5) Thank the owner.
Say thank you and let the homeowner know you are leaving. Let the homeowners know that if they wish to donate to our organization they can do so through our website.
What to do with diseased apples:
- OFRE cannot distribute, or process fruit with pest problems. The fruit must be thrown out.
- Direct the home owner to the OFRE website on how to properly maintain fruit trees, and for apple health information. Tell them to NOT compost maggoty apples.
- The volunteers can decide if they want to personally use the fruit that is not suitable for donation.
What to do with your fruit:
- Make jams, jellies, purees, pies, apple sauce, apple butter, cider, frozen fruit for winter smoothies, fruit leather, dehydrated fruit, soft or hard cider, apple crisp, etc.
- Hold preserve swaps and get a variety.
- Make Christmas gifts.
You are responsible for:
- Representing OFRE in a positive way, to the best of your abilities.
- Picking fruit in a safe, responsible manner
- Determining the quality of the fruit. If you are unsure, please refer to the fruit health guide for diseases and other issues. We can only donate quality fruit to the charities.
- Dropping off the fruit to OFRE’s main processing site OR dropping the fruit off at a charitable organization. It is suggested that you contact the charity prior to dropping off the fruit.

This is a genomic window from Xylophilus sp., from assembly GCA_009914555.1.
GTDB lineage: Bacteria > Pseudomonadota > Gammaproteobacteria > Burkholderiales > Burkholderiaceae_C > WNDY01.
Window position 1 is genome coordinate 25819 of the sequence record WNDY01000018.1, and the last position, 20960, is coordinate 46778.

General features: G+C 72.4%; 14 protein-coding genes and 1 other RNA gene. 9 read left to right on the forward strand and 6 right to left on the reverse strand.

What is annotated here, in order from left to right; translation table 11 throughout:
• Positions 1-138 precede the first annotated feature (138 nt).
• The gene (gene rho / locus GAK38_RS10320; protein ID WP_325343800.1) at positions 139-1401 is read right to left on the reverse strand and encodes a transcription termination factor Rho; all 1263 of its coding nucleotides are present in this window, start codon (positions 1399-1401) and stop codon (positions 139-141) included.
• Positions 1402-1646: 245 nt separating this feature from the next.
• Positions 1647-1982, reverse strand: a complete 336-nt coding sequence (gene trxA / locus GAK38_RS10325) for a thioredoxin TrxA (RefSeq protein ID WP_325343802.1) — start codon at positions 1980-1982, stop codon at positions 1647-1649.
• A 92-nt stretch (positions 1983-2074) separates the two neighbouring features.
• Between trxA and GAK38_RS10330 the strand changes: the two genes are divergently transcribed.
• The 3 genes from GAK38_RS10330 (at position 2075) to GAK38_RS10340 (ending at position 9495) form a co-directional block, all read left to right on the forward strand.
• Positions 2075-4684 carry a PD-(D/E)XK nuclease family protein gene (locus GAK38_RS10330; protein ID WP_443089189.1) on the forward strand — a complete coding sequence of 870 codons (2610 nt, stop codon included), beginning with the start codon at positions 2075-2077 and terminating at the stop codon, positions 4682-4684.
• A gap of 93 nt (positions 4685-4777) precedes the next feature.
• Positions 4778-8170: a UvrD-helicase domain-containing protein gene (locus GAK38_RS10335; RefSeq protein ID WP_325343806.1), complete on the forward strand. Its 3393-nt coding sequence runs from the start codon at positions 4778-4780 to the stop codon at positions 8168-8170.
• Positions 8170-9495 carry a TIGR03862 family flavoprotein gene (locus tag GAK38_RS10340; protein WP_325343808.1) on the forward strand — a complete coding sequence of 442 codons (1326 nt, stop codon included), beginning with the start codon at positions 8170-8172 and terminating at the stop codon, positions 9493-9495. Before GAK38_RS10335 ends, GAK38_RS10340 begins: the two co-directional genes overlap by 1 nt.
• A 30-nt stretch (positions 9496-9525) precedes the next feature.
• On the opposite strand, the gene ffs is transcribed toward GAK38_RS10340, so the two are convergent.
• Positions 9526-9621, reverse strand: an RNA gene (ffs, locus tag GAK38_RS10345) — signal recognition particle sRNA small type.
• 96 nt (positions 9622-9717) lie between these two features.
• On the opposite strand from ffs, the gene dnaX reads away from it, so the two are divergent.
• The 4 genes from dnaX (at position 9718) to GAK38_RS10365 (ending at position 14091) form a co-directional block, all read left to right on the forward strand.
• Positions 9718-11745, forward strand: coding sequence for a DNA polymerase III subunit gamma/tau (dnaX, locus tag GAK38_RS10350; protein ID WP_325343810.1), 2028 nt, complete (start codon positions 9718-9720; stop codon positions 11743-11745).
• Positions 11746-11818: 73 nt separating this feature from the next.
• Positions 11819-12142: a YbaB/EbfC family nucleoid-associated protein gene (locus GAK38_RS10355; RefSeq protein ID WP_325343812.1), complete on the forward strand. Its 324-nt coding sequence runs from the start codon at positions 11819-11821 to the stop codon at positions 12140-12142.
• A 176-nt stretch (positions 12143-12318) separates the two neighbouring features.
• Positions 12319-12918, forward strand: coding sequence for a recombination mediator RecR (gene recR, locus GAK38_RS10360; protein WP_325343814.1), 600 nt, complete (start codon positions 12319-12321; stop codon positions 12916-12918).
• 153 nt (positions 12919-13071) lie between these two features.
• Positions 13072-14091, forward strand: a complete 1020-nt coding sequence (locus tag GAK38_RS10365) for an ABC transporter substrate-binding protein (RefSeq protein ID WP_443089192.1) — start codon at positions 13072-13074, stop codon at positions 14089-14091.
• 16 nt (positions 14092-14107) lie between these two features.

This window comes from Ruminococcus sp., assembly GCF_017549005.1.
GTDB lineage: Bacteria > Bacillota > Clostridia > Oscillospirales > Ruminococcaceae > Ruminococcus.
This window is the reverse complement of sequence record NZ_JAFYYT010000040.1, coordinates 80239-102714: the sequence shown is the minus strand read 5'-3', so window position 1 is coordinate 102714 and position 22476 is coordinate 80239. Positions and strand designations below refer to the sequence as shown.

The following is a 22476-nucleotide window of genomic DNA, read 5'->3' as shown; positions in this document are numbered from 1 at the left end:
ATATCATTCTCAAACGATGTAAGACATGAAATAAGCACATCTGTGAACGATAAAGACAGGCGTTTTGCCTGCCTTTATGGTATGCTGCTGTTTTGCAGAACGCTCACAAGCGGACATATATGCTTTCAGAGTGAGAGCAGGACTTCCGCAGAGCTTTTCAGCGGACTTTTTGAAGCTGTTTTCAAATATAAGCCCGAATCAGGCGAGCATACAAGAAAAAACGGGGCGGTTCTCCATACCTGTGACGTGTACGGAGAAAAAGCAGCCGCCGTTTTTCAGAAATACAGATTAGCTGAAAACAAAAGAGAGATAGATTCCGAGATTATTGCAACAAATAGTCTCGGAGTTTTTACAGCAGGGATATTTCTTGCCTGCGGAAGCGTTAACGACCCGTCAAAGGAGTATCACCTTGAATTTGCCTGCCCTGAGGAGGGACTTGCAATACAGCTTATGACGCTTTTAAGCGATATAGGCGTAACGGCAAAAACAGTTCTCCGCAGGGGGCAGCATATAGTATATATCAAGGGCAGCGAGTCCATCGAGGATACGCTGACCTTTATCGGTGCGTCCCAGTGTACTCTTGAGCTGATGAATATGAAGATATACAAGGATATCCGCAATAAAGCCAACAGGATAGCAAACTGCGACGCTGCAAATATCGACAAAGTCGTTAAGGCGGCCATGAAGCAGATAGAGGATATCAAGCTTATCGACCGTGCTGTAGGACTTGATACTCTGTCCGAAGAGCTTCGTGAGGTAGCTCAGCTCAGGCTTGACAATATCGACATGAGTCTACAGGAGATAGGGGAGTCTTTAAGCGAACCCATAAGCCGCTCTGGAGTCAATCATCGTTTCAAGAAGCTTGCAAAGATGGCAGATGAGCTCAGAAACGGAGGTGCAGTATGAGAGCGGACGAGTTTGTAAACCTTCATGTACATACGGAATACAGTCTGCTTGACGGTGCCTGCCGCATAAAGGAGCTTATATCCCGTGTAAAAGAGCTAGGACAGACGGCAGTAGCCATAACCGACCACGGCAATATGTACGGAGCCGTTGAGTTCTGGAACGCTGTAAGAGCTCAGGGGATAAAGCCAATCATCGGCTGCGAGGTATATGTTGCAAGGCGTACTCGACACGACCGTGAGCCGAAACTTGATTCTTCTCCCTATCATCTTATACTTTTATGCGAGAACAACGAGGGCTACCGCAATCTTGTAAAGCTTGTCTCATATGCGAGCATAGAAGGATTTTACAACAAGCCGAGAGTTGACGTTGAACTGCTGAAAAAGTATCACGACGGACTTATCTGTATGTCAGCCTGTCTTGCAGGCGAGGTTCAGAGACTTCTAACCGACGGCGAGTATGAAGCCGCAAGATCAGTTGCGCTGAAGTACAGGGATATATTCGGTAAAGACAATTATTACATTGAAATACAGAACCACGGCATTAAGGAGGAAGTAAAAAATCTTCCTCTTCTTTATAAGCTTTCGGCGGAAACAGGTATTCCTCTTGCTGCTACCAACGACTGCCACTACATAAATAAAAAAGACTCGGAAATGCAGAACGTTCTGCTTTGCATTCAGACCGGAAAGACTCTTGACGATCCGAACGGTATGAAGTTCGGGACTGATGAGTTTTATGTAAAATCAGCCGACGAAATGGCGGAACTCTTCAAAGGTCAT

NOTE: Volunteers are NOT obligated to pick all the fruit.
Pick what you can, safely, in the time allotted.
APPLE PICKING TIPS
- Start by removing any fallen apples to keep them separate from those you are going to pick. Apples that have been on the ground for a while are at risk of contamination and should be thrown away (sent to City landfill, not composted, to prevent the spread of apple pests, especially apple maggot).
- Start on the lower branches of the tree to avoid bruising from ladders or fruit falling from upper branches.
- While picking, place your hand underneath the apple, roll it toward the branch and twist gently. The stem should break free from the spur. Avoid jerking or pulling the apple as this may remove the fruit spurs that are important for next year’s crop. If the fruit is still difficult to remove, it is likely not ripe.
- Place your picked apples in a bag or basket gently to avoid bruising. Empty your container frequently to avoid spilling or bumping apples. Damaged fruit should be placed in a separate container and used right away, as they’ll cause other apples to spoil.